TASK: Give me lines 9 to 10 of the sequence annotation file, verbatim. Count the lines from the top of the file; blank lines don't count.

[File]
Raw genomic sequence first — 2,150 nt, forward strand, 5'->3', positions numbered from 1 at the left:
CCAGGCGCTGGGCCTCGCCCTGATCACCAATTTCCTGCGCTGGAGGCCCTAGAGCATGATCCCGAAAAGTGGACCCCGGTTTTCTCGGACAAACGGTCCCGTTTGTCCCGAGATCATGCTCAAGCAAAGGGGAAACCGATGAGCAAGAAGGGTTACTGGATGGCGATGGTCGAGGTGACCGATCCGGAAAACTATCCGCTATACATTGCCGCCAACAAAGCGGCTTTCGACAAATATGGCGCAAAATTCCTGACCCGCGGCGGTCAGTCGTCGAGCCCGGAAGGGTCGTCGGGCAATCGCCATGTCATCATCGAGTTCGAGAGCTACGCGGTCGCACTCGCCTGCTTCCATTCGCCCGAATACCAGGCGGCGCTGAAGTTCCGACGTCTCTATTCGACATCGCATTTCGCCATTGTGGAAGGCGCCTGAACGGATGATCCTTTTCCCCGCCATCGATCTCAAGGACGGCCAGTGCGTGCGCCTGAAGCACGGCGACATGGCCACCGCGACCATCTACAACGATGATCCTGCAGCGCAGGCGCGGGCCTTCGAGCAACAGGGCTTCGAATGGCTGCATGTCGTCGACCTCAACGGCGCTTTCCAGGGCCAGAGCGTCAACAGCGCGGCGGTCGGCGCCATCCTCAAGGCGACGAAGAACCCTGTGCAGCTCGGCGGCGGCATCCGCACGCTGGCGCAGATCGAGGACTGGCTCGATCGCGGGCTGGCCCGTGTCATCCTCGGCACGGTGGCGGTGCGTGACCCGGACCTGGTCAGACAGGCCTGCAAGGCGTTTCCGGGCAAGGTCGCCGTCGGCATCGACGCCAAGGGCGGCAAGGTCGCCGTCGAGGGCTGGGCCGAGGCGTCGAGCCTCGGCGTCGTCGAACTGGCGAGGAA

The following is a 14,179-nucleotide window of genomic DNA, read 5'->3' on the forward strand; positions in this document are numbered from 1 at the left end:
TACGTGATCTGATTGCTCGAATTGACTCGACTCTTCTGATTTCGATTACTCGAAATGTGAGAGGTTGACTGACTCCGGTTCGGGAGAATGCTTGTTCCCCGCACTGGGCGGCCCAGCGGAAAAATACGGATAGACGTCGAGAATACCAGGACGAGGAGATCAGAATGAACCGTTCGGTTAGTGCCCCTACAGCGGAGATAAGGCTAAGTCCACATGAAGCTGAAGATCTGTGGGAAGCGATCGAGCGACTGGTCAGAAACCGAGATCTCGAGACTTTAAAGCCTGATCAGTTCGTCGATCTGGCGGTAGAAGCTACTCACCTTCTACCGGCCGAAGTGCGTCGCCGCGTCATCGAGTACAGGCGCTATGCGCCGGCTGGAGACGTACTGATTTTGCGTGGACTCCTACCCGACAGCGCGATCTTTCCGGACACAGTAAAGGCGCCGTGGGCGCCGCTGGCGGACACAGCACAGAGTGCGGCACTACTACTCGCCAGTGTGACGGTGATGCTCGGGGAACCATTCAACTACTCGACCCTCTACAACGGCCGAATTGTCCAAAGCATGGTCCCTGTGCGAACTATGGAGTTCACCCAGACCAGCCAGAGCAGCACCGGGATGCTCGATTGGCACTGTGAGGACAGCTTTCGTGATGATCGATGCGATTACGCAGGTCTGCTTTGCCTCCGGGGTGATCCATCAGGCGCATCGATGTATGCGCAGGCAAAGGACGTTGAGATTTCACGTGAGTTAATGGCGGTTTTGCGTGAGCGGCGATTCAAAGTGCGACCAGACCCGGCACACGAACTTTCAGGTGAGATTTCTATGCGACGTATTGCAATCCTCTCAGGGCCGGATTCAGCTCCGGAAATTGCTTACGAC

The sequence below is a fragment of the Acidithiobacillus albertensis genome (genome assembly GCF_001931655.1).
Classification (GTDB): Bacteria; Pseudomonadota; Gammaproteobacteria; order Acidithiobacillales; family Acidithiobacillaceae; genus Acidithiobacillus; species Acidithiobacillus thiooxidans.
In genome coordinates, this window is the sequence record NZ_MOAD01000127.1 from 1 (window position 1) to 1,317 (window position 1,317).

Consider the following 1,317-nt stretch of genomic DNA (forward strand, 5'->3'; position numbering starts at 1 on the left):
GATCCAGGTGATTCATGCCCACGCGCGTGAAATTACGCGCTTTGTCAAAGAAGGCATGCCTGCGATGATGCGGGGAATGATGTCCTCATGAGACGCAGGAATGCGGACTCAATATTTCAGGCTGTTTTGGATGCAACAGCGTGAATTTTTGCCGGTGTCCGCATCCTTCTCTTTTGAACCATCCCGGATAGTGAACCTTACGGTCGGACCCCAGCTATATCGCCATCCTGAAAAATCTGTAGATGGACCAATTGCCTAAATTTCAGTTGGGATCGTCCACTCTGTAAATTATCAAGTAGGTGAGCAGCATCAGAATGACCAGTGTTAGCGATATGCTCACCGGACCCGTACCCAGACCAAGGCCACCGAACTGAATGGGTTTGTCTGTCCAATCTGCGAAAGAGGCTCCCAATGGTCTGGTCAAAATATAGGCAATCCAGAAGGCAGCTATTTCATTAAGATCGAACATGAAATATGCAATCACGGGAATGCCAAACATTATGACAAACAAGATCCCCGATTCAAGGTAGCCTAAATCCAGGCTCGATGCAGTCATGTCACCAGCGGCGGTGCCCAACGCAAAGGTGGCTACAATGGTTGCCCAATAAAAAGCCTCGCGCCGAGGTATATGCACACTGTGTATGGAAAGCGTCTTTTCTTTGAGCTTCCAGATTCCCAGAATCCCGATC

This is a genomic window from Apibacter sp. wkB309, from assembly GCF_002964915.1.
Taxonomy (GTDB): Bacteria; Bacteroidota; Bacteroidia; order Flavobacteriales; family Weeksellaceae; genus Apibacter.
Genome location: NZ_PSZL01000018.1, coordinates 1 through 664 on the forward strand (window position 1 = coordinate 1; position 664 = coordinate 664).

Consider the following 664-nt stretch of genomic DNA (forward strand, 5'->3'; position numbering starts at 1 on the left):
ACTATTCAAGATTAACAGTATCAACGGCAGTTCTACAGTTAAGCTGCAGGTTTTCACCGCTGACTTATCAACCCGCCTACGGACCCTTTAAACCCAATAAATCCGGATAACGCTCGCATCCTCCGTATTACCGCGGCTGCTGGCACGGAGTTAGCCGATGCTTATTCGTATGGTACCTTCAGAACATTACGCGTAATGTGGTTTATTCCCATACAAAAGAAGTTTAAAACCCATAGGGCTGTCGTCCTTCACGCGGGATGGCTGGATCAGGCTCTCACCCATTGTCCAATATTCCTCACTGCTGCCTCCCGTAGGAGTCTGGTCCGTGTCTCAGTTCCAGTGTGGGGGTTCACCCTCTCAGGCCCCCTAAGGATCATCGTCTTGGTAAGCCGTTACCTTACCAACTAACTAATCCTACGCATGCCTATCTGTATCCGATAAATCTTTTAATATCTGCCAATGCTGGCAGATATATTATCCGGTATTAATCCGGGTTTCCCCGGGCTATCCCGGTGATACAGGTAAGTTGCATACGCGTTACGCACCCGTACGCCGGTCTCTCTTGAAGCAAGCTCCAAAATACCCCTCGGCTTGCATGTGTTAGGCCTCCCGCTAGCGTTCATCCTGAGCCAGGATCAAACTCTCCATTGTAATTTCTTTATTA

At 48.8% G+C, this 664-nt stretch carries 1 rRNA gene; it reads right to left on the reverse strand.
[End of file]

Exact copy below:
GATCCAGGTGATTCATGCCCACGCGCGTGAAATTACGCGCTTTGTCAAAGAAGGCATGCCTGCGATGATGCGGGGAATGATGTCCTCATGAGACGCAGGAATGCGGACTCAATATTTCAGGCTGTTTTGGATGCAACAGCGTGAATTTTTGCCGGTGTCCGCATCCTTCTCTTTTGAACCATCCCGGATAGTGAACCTTACGGTCGGACCCCAGCTATATCGCCATCCTGAAAAATCTGTAGATGGACCAATTGCCTAAATTTCAGTTGGGATCGTCCACTCTGTAAATTATCAAGTAGGTGAGCAGCATCAGAATGACCAGTGTTAGCGATATGCTCACCGGACCCGTACCCAGACCAAGGCCACCGAACTGAATGGGTTTGTCTGTCCAATCTGCGAAAGAGGCTCCCAATGGTCTGGTCAAAATATAGGCAATCCAGAAGGCAGCTATTTCATTAAGATCGAACATGAAATATGCAATCACGGGAATGCCAAACATTATGACAAACAAGATCCCCGATTCAAGGTAGCCTAAATCCAGGCTCGATGCAGTCATGTCACCAGCGGCGGTGCCCAACGCAAAGGTGGCTACAATGGTTGCCCAATAAAAAGCCTCGCGCCGAGGTATATGCACACTGTGTATGGAAAGCGTCTTTTCTTTGAGCTTCCAGATTCCCAGAATCCCGATC

This is a genomic window from Apibacter sp. wkB309, from assembly GCF_002964915.1.